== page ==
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A police boss is urging the courts to inflict the maximum penalty on people found guilty of spitting our coughing in the faces of officers saying they were infected with coronavirus.

North Wales Police and Crime Commissioner Arfon Jones has been sickened after hearing of frontline police officers and other emergency workers being subjected to the “vile practise”.

Mr Jones, a former police inspector, spoke out after hearing of a growing number of cases.

The issue has also been raised by First Minister Mark Drakeford who is “very concerned” about reports of police being assaulted, including being coughed and spat on.

Earlier this month a woman appeared before magistrates in Mold after spitting in the faces of two officers in Holywell.

The offence happened  after the officers were called to deal with a disturbance involving a man and a woman at a kebab shop in the town.

After the man was detained the woman became aggressive with both officers and spat in their faces.

She was charged with two counts of assaulting an emergency worker under Section 5 of the Public Order Act.

The woman received a 26-week prison sentence which was suspended for 12 months and she was ordered to pay £150 in compensation together with a Victim Surcharge of £128 and a curfew for 26 weeks with electronic monitoring

Other incidents are understood to have taken place in Flint and Bangor while a man from Rhyl was recalled to jail after preparing to spit at police whilst saying he had COVID-19.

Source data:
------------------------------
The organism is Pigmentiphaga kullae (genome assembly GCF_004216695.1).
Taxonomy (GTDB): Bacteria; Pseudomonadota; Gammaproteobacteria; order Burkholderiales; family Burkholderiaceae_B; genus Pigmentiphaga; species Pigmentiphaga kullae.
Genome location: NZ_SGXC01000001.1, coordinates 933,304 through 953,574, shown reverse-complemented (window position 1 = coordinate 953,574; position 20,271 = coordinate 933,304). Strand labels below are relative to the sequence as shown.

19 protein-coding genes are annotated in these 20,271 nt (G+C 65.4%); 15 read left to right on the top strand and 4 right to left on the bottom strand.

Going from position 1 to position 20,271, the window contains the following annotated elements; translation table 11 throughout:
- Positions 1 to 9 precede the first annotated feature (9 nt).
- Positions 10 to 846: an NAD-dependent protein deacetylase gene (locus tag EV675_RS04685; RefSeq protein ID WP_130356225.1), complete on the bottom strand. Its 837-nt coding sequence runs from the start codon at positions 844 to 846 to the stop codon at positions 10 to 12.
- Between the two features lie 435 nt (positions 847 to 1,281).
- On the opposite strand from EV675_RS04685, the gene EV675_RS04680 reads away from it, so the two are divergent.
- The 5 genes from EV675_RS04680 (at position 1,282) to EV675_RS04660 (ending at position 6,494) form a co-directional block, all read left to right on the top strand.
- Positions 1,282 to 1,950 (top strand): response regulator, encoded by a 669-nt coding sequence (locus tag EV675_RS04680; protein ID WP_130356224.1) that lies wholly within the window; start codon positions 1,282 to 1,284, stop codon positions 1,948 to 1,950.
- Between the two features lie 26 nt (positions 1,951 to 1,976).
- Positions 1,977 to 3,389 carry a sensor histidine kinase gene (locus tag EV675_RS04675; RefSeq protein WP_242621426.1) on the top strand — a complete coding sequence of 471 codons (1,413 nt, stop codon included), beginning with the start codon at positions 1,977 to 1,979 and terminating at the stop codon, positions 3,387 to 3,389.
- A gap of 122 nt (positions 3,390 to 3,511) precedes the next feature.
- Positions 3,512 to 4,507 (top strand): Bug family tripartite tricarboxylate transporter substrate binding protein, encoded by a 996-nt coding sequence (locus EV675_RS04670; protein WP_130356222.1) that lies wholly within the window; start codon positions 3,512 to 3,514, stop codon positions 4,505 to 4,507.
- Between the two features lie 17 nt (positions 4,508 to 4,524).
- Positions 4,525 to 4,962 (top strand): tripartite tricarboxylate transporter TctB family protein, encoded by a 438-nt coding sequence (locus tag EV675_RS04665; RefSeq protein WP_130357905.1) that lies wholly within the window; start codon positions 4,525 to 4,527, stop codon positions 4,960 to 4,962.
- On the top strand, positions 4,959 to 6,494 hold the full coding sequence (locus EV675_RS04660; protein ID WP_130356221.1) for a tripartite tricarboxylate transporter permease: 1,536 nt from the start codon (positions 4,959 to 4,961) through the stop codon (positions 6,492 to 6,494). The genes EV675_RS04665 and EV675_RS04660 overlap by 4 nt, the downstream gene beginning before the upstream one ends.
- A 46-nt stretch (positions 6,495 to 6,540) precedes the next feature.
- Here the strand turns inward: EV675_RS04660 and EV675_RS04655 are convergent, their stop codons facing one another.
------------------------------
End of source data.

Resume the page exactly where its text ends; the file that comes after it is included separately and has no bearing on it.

Mr Jones said: “Unfortunately, we have had a number of examples of people spitting or coughing in the faces of officers in North Wales.

“The sentence was criticised by the Police Federation for being unduly lenient and it is unfortunate the magistrates did not take the opportunity to send a message out.

“The Sentencing Council for England and Wales, which produces  guidelines on sentencing for the judiciary and criminal justice professionals, go by the seriousness of the offence and not by the evidence and there is nothing more serious than breaking the law to spread a deadly virus.

“This vile behaviour by a minority of offenders are putting these brave frontline staff at risk of contracting this awful virus, with potentially fatal consequences.”

After hearing the punishment imposed on the woman who was prosecuted following the incident in Holywell, Mark Jones, General Secretary of North Wales Police Federation, said: “I am absolutely appalled at this pathetic sentence.

“Two police officers, carrying out their public duty have been disgustingly spat on, in their faces, by this vile person. My two colleagues have received no justice whatsoever and have been completely let down by the judiciary.

“Given the national crisis we are in with COVID-19; the dangerous and killer virus that it is, for the Courts to give a light slap on the wrist for this disgusting act is shameful.

“We seemed to be making some progress recently with tougher sentences being issued to those who weaponised COVID-19 but with taking one step forward we have now taken two steps back”.

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